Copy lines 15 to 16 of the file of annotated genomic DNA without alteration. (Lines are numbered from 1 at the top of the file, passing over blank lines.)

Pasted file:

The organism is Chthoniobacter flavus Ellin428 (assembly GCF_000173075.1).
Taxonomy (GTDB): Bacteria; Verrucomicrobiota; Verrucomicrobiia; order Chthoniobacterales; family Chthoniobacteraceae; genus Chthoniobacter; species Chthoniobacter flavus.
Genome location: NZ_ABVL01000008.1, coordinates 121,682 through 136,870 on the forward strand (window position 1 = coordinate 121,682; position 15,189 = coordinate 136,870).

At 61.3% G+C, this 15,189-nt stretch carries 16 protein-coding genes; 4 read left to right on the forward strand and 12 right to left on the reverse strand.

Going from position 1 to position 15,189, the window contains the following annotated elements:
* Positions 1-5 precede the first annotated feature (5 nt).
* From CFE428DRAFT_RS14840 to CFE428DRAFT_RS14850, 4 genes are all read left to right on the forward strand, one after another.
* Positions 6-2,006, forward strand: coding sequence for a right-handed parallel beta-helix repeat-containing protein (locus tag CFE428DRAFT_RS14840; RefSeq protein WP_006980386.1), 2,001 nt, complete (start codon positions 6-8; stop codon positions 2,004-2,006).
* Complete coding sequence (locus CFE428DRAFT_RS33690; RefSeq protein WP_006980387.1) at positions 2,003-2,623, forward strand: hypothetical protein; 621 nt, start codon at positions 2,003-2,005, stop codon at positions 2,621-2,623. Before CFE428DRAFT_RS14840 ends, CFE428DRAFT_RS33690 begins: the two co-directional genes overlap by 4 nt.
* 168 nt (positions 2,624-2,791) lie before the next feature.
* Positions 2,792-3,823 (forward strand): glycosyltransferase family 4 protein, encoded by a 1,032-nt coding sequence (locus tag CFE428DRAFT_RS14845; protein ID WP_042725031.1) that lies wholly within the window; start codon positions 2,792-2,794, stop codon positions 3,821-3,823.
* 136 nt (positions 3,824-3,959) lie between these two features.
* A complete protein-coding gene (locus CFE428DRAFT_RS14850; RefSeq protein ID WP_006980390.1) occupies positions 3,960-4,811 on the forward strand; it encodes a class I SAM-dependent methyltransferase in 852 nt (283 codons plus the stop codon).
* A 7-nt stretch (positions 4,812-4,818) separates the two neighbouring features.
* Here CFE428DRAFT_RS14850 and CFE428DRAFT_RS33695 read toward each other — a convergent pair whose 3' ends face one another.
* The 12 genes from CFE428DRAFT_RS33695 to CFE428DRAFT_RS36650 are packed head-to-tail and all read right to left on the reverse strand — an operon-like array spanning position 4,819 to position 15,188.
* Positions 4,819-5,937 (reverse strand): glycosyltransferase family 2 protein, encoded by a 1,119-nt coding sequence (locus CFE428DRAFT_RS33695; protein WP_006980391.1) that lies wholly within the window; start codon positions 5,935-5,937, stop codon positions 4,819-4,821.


* Here CFE428DRAFT_RS14850 and CFE428DRAFT_RS33695 read toward each other — a convergent pair whose 3' ends face one another.
* The 12 genes from CFE428DRAFT_RS33695 to CFE428DRAFT_RS36650 are packed head-to-tail and all read right to left on the reverse strand — an operon-like array spanning position 4,819 to position 15,188.